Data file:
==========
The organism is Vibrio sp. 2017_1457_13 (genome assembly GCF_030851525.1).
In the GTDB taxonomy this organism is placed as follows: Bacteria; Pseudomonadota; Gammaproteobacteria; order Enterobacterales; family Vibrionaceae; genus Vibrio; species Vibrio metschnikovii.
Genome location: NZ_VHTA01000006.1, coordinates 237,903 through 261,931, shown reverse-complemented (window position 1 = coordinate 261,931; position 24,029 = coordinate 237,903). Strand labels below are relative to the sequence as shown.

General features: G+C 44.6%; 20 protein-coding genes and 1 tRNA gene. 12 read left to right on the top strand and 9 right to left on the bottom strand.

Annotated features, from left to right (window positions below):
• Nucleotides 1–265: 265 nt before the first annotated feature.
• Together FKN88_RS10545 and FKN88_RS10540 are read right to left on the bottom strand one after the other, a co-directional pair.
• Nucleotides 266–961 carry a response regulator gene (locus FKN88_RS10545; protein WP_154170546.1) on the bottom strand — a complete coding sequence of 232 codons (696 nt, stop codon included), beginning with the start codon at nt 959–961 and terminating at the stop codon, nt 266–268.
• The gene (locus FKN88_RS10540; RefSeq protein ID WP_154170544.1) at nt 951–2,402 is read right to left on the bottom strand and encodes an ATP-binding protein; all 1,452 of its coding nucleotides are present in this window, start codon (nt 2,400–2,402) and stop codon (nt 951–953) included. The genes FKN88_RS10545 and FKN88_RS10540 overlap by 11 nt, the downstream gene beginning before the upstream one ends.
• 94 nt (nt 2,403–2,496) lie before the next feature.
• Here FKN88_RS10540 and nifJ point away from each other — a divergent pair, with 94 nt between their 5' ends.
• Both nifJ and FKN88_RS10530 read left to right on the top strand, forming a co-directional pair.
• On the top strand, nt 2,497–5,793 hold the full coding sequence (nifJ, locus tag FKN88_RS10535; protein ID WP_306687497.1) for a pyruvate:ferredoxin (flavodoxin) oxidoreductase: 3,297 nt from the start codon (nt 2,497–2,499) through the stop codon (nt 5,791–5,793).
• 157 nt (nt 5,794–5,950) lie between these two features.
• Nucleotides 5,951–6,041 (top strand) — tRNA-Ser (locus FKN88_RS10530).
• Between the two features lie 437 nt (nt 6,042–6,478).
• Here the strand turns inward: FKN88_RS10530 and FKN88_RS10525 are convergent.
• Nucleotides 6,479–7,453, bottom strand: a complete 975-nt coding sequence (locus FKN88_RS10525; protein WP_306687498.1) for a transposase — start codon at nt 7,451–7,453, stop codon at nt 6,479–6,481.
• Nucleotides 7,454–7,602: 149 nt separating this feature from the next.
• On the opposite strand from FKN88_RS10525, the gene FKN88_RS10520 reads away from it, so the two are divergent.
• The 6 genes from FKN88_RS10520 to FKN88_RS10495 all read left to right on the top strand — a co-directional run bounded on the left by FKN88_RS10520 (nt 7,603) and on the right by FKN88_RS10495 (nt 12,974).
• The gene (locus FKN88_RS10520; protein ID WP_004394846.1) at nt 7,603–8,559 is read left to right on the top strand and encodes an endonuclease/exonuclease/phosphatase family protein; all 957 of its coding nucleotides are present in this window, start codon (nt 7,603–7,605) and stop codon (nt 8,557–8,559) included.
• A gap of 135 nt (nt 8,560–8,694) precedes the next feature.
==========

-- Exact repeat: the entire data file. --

The organism is Vibrio sp. 2017_1457_13 (genome assembly GCF_030851525.1).
In the GTDB taxonomy this organism is placed as follows: Bacteria; Pseudomonadota; Gammaproteobacteria; order Enterobacterales; family Vibrionaceae; genus Vibrio; species Vibrio metschnikovii.
Genome location: NZ_VHTA01000006.1, coordinates 237,903 through 261,931, shown reverse-complemented (window position 1 = coordinate 261,931; position 24,029 = coordinate 237,903). Strand labels below are relative to the sequence as shown.

General features: G+C 44.6%; 20 protein-coding genes and 1 tRNA gene. 12 read left to right on the top strand and 9 right to left on the bottom strand.

Annotated features, from left to right (window positions below):
• Nucleotides 1–265: 265 nt before the first annotated feature.
• Together FKN88_RS10545 and FKN88_RS10540 are read right to left on the bottom strand one after the other, a co-directional pair.
• Nucleotides 266–961 carry a response regulator gene (locus FKN88_RS10545; protein WP_154170546.1) on the bottom strand — a complete coding sequence of 232 codons (696 nt, stop codon included), beginning with the start codon at nt 959–961 and terminating at the stop codon, nt 266–268.
• The gene (locus FKN88_RS10540; RefSeq protein ID WP_154170544.1) at nt 951–2,402 is read right to left on the bottom strand and encodes an ATP-binding protein; all 1,452 of its coding nucleotides are present in this window, start codon (nt 2,400–2,402) and stop codon (nt 951–953) included. The genes FKN88_RS10545 and FKN88_RS10540 overlap by 11 nt, the downstream gene beginning before the upstream one ends.
• 94 nt (nt 2,403–2,496) lie before the next feature.
• Here FKN88_RS10540 and nifJ point away from each other — a divergent pair, with 94 nt between their 5' ends.
• Both nifJ and FKN88_RS10530 read left to right on the top strand, forming a co-directional pair.
• On the top strand, nt 2,497–5,793 hold the full coding sequence (nifJ, locus tag FKN88_RS10535; protein ID WP_306687497.1) for a pyruvate:ferredoxin (flavodoxin) oxidoreductase: 3,297 nt from the start codon (nt 2,497–2,499) through the stop codon (nt 5,791–5,793).
• 157 nt (nt 5,794–5,950) lie between these two features.
• Nucleotides 5,951–6,041 (top strand) — tRNA-Ser (locus FKN88_RS10530).
• Between the two features lie 437 nt (nt 6,042–6,478).
• Here the strand turns inward: FKN88_RS10530 and FKN88_RS10525 are convergent.
• Nucleotides 6,479–7,453, bottom strand: a complete 975-nt coding sequence (locus FKN88_RS10525; protein WP_306687498.1) for a transposase — start codon at nt 7,451–7,453, stop codon at nt 6,479–6,481.
• Nucleotides 7,454–7,602: 149 nt separating this feature from the next.
• On the opposite strand from FKN88_RS10525, the gene FKN88_RS10520 reads away from it, so the two are divergent.
• The 6 genes from FKN88_RS10520 to FKN88_RS10495 all read left to right on the top strand — a co-directional run bounded on the left by FKN88_RS10520 (nt 7,603) and on the right by FKN88_RS10495 (nt 12,974).
• The gene (locus FKN88_RS10520; protein ID WP_004394846.1) at nt 7,603–8,559 is read left to right on the top strand and encodes an endonuclease/exonuclease/phosphatase family protein; all 957 of its coding nucleotides are present in this window, start codon (nt 7,603–7,605) and stop codon (nt 8,557–8,559) included.
• A gap of 135 nt (nt 8,560–8,694) precedes the next feature.